Small businesses need great people to make happy customers, and many business owners look to the benefits of outsourcing non-core functions to teams abroad. Change is inevitable, but how can business owners talk about outsourcing with their staff? Introducing change, especially something as impactful as outsourcing, can be a sensitive topic among staff, and as a business owner, it’s your responsibility to approach this topic with care, understanding, and above all, empathy. Let’s explore how to talk with your staff about outsourcing in a way that promotes supporting your staff to focus on their core work responsibilities.
Understand Your Staff’s Concerns
Before you dive into the conversation, it’s crucial to understand the fears your staff might have about outsourcing:
- Job Security: The most significant concern is usually the fear of job loss. Employees might think, “If a part of our operations is outsourced, am I next?”
- Quality Concerns: There’s a fear that external teams might not maintain the quality your in-house team does, and your staff might be concerned about this.
- Company Culture: There’s a worry that introducing external members might dilute the company culture and reduce the importance of people being in the office experience.
Address the Fears
1. Assure Job Security: Emphasize that outsourcing isn’t about replacing but about supporting. Explain that by outsourcing non-core tasks, the team can focus on the areas where they truly shine, leading to business growth and even more job security in the long run.
2. Emphasize Quality Control: Assure your team that any external help will be held to the same standards as in-house staff. Regular check-ins, trainings, and feedback loops can ensure that quality is maintained.
3. Maintain Culture & InHouse Employee Value: Let them know that while the company might collaborate with external teams, the core values and culture will always be determined by the in-house staff. After all, culture is more about shared values than proximity.
Talk About Non-core Functions & How They Impact Your Staff
For a small business, it’s not feasible to have in-house experts for every single function. But how do you determine what’s core and what’s not? Here’s a simple framework:
- List All Tasks: Start by listing all the tasks your team performs.
- Identify Your Strengths: Highlight the tasks that are directly related to your product or service and which your team excels at.
- Spot the Non-core: Any task not highlighted probably doesn’t need an in-house expert and might be a target for outsourcing. These are tasks you might consider for outsourcing.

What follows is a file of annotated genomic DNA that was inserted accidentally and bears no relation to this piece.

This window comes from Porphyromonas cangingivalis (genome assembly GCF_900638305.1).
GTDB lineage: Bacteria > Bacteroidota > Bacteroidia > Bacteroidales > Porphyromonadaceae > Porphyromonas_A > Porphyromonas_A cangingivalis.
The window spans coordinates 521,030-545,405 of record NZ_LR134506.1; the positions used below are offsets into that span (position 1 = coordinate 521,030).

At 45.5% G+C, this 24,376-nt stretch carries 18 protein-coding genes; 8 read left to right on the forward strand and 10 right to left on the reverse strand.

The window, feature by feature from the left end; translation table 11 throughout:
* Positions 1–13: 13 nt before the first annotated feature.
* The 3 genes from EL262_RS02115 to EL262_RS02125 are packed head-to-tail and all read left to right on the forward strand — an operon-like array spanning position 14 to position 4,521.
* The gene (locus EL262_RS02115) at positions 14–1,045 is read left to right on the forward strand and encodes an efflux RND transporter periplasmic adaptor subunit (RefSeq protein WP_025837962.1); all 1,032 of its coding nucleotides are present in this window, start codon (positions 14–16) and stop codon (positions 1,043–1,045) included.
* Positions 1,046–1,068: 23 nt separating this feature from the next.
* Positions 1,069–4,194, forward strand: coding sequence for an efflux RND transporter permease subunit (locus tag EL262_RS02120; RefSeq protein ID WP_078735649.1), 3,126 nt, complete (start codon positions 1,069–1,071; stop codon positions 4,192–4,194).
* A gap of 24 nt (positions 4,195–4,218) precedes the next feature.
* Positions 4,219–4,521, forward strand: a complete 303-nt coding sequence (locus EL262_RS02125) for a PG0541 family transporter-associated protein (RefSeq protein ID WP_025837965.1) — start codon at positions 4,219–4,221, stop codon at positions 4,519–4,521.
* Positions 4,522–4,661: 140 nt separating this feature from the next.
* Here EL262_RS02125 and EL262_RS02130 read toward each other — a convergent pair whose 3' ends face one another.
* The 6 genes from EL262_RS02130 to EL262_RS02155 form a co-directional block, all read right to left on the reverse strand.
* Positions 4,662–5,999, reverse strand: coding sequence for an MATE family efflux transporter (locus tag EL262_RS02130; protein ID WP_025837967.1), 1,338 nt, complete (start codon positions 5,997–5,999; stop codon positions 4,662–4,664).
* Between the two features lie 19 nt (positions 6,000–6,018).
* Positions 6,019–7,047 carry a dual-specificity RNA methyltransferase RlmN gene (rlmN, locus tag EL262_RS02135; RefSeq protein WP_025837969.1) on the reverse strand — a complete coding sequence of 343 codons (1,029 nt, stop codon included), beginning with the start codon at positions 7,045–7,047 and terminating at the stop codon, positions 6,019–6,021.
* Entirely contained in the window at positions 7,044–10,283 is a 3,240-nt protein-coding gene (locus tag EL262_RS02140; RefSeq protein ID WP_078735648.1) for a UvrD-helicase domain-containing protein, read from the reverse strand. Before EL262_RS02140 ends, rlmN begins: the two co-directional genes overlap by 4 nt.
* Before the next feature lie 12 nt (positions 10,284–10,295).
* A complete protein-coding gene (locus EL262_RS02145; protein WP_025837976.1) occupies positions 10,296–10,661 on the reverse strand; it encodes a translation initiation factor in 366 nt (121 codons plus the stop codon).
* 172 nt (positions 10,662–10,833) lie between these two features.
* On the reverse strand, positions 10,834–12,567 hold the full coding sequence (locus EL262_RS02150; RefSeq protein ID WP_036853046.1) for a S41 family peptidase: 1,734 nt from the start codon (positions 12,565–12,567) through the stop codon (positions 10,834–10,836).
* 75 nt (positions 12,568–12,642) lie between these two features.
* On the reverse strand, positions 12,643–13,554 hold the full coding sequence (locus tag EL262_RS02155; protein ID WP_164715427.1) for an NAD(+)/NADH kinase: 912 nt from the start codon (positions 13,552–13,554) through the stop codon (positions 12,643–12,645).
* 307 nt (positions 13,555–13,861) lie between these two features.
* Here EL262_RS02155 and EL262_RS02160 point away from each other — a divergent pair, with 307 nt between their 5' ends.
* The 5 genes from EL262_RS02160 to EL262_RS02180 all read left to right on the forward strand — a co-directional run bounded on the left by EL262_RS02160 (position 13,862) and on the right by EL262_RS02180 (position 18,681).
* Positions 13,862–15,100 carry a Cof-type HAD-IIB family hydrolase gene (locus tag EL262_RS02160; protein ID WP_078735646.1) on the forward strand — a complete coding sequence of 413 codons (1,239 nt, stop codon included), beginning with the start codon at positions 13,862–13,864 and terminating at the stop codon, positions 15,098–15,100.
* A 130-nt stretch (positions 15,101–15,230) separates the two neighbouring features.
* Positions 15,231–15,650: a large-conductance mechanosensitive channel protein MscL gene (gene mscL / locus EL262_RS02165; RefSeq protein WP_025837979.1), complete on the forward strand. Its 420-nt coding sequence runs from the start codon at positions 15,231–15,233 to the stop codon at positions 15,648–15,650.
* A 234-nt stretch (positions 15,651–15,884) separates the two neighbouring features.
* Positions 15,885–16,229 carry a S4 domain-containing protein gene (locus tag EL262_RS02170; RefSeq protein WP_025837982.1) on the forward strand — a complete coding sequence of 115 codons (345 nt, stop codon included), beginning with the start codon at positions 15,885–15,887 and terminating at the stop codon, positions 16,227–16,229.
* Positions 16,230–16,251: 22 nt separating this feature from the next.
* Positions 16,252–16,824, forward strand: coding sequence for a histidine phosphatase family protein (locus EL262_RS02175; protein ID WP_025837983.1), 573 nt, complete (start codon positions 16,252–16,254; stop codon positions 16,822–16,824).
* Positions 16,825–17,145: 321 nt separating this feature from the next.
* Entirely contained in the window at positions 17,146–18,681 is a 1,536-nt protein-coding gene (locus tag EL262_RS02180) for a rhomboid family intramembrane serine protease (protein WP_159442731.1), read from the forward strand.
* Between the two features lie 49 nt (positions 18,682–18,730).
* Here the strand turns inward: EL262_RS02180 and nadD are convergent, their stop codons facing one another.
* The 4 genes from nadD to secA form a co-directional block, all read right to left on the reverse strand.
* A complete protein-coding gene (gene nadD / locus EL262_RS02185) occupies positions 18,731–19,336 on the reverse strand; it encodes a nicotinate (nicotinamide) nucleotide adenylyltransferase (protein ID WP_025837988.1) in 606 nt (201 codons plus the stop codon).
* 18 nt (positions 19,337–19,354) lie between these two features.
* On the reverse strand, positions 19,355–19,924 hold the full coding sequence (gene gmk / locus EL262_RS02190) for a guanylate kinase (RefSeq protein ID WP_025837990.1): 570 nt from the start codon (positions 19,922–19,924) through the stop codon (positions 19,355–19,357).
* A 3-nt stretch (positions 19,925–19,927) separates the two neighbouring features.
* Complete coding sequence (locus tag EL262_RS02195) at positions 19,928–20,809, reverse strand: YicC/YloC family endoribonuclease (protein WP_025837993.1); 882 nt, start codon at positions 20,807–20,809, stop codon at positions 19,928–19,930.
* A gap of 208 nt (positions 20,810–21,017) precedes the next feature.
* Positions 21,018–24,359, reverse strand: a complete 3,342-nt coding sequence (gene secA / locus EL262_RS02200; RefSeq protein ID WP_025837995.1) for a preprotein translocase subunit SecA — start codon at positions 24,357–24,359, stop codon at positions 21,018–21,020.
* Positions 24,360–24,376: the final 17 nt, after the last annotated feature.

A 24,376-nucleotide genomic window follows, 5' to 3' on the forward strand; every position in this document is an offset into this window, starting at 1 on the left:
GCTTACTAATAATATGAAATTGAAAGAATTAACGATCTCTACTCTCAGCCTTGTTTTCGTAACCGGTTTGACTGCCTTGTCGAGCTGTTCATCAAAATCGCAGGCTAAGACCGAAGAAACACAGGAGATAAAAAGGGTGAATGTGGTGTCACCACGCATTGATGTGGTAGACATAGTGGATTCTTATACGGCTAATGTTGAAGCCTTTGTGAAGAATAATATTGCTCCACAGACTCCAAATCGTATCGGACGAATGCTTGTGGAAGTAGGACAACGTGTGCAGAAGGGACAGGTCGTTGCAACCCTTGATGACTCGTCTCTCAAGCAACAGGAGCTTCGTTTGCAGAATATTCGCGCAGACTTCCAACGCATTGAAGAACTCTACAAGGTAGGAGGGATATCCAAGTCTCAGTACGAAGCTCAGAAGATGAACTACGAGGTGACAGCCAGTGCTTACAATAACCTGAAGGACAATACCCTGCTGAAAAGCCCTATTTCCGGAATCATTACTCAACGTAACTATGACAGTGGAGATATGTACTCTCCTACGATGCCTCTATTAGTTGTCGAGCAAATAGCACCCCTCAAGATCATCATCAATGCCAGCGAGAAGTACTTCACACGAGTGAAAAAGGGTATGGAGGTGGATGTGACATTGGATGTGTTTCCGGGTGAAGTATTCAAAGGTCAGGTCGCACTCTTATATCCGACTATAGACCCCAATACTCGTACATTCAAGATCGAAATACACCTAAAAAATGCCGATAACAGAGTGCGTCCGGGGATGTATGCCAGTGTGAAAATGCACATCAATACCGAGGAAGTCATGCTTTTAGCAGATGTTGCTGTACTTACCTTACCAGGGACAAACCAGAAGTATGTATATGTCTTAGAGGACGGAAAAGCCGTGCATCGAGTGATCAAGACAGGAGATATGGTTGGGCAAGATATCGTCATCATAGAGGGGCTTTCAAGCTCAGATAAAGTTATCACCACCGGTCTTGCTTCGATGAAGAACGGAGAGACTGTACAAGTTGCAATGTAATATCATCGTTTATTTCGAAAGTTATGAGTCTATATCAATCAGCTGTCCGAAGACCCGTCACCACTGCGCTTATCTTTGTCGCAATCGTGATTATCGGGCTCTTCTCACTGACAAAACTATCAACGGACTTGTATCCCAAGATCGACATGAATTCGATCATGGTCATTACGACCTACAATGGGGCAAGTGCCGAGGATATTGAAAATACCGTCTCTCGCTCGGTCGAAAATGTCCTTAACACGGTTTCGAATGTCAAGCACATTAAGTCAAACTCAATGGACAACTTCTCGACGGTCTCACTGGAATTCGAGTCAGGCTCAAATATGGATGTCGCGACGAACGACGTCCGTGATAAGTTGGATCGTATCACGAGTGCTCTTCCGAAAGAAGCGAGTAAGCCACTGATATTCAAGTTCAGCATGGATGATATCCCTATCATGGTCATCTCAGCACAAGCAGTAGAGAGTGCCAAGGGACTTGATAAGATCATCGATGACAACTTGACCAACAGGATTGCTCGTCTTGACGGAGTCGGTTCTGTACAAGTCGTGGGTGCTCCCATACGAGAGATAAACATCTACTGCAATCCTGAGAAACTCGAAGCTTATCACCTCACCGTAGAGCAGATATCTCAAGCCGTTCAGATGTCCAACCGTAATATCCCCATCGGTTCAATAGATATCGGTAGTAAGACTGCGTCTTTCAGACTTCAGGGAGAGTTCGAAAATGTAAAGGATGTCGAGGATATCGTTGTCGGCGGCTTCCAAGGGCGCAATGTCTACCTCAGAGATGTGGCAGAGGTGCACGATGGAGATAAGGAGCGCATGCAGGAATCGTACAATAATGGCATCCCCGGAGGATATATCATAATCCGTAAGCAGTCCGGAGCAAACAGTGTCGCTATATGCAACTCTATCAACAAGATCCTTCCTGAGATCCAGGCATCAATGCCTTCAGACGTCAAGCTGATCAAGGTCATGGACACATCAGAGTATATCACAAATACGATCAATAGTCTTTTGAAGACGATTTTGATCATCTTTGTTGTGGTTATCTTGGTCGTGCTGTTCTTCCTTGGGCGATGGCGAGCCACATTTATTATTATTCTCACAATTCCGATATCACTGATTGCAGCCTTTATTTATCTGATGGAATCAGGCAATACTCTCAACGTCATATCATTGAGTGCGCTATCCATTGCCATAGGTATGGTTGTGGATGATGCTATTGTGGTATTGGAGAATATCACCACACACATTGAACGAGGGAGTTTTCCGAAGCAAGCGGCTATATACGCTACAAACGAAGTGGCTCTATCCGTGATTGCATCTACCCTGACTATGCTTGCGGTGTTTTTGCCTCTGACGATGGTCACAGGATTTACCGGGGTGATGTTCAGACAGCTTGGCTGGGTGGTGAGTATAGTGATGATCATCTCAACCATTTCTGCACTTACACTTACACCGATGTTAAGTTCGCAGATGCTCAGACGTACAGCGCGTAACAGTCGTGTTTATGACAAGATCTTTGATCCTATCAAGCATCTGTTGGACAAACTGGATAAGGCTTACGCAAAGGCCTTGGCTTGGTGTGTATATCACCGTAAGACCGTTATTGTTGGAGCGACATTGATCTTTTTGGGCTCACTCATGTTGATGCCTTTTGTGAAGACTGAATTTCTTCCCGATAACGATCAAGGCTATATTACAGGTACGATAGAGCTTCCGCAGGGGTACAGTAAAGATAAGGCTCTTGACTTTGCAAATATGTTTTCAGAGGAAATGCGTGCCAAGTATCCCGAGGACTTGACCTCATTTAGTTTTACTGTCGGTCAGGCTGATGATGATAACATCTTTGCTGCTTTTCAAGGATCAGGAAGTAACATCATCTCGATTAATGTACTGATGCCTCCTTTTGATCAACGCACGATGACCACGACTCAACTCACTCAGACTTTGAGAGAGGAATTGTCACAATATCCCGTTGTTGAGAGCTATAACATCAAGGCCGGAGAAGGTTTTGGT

- Talk with Your Staff About The Impact: If you were to outsource this function, what would be the time savings for staff? What else could they do more of? Begin to frame the conversation in terms of benefits to them instead of things being taken away.
What is a Core Function?
For example, if you run a bakery, baking bread and serving customers is a core function. But managing social media might not be. By outsourcing social media management, your managers and bakers can focus on baking the best bread in town instead of things that distract from this.
Conversation Framework: How to Talk With Your Staff About Outsourcing
Now, how to talk with your staff about outsourcing? Here’s a step-by-step guide:
- Be Transparent: Start by explaining why you’re considering outsourcing. Whether it’s to save costs, increase efficiency, or focus on core functions, be open about it.
- Address Fears Head-on: Instead of waiting for your team to voice their concerns, address them proactively using the points discussed above.
- Ask for Input: Engage your staff by asking for their opinion. Which tasks do they believe should be outsourced? Their insights might surprise you.
- Reiterate Support: Conclude by emphasizing that outsourcing is a way to support the team and the business. It’s not about replacing but enhancing.
Outsourcing, when done right, can be a game-changer for small businesses. It allows you to focus on what you do best, ensuring that your business thrives. However, it’s essential to ensure that your team is on board with the decision. By addressing their fears, clarifying the purpose, and involving them in the process, you can make outsourcing a positive move for everyone involved.
Remember, the heart of any business is its people. When they feel supported and valued, they’ll support your decisions in return. So, approach the topic of outsourcing with empathy, understanding, and openness. Your business – and your team – will be better for it.